Eglinton Crosstown LRT

Eglinton shops release survival tool kit in wake of Crosstown LRT construction

Massive transit project has taken a serious toll on local businesses

After years of Eglinton Crosstown–related construction disrupting the neighbourhood and impacting local businesses, the Eglinton Way BIA has produced a document in hopes that others can learn from what they experienced.

The BIA Construction Tool Kit: Lessons Learned from the Eglinton Crosstown was funded with a BIA innovation grant, and was created so future planners, government agencies, BIAs and local business owners can be better prepared to avoid some of the negative impacts associated with the long-term construction of major infrastructure projects.

“There were a lot of notices about where the construction was starting and where the stations were going to be,” said Sheliza Esmail, of the Eglinton Way Business Improvement Area (BIA), about the early phases of the Crosstown construction. “But there was a gap in when information came to businesses and the neighbourhood and when it had been set by planners.”

The report cautions local BIAs and businesses to get involved early and request the opportunity to have input into a development’s staging plans early on in the project planning process. These staging plans involve rules that must be followed during construction and can include things like ensuring pedestrian walkways have proper lighting or that sidewalks are pressure washed regularly during the construction process.

The report also recommends businesses, residents and BIAs having a say in developing traffic management and parking plans and notes that, in the case of the Crosstown LRT, a parking management plan was not in place until after construction had begun.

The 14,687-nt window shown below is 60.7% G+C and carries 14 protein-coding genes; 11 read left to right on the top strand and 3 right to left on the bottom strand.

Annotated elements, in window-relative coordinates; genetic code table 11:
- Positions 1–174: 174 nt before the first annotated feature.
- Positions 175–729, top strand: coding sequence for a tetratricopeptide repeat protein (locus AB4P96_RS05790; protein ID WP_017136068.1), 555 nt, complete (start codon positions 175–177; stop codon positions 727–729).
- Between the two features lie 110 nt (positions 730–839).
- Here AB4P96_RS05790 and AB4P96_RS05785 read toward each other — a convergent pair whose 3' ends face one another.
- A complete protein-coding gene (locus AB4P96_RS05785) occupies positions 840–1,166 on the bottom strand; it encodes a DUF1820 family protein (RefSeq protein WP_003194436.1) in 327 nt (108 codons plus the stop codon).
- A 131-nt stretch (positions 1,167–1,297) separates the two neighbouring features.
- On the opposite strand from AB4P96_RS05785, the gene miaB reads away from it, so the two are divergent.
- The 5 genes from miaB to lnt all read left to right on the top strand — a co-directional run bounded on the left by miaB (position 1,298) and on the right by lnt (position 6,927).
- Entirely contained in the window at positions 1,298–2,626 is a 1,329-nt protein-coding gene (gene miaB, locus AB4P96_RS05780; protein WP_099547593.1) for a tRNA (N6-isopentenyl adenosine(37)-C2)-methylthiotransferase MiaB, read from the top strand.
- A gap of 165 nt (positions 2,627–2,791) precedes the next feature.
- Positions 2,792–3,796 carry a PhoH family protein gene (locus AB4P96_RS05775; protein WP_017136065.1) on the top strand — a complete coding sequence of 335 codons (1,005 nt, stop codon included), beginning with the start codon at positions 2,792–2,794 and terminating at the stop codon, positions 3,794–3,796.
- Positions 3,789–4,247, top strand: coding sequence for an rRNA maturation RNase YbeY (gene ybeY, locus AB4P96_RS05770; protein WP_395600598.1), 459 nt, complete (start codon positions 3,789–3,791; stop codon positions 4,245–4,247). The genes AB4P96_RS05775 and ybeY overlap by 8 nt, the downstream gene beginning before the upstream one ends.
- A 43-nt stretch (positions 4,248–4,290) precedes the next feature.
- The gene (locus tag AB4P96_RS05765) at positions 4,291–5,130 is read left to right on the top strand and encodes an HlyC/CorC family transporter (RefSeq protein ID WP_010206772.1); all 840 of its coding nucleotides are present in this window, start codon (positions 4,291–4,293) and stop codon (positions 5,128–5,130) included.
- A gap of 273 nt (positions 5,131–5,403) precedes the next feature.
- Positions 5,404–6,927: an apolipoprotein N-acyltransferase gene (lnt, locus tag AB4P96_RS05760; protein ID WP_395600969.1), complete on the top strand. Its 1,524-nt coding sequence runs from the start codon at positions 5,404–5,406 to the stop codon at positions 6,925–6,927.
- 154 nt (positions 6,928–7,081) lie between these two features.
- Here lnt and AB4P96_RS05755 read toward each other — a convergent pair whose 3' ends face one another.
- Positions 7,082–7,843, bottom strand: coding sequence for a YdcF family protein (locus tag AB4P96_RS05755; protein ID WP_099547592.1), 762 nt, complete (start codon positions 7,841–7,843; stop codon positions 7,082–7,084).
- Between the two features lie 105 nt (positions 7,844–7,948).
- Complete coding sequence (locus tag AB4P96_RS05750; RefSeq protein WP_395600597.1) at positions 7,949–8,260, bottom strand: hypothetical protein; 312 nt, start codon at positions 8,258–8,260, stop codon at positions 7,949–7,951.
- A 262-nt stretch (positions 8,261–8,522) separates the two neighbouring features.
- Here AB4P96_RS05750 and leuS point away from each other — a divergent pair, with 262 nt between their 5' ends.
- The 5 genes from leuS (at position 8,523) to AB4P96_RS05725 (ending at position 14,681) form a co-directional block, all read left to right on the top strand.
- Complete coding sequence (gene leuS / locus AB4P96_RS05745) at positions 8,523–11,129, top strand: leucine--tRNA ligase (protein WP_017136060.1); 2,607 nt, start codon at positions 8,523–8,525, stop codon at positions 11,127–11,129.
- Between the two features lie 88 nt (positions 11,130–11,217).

Eglinton Crosstown LRT
Sheliza Esmail, of the Eglinton BIA, in front of one of many construction sites along Eglinton

Councillor Mike Colle said people don’t understand how detrimental transit construction on such a scale is to businesses.

“The owners of the buildings do all right. Their property values go up, but the retailers, they suffer,” said Colle.

“Metrolinx understands that the construction has an impact on people travelling along Eglinton, adjacent residential neighbourhoods and on the businesses, most especially the small local shops who may have already been living through difficult times,” Metrolinx, the Crown company managing the construction, said in a written statement.

Esmail said the BIA consulted with Metrolinx while making the report and that concerns of both Metrolinx and the BIA often came up but it was too late to hold contractors accountable.

“I hope that construction planners, especially engineers, become more aware of what business needs are, and small little things like garbage collection, snow clearing in the wintertime and making sure visibility and parking is really taken into consideration,” said Esmail. “Those things really came up too late in a lot of instances to be fully addressed.”

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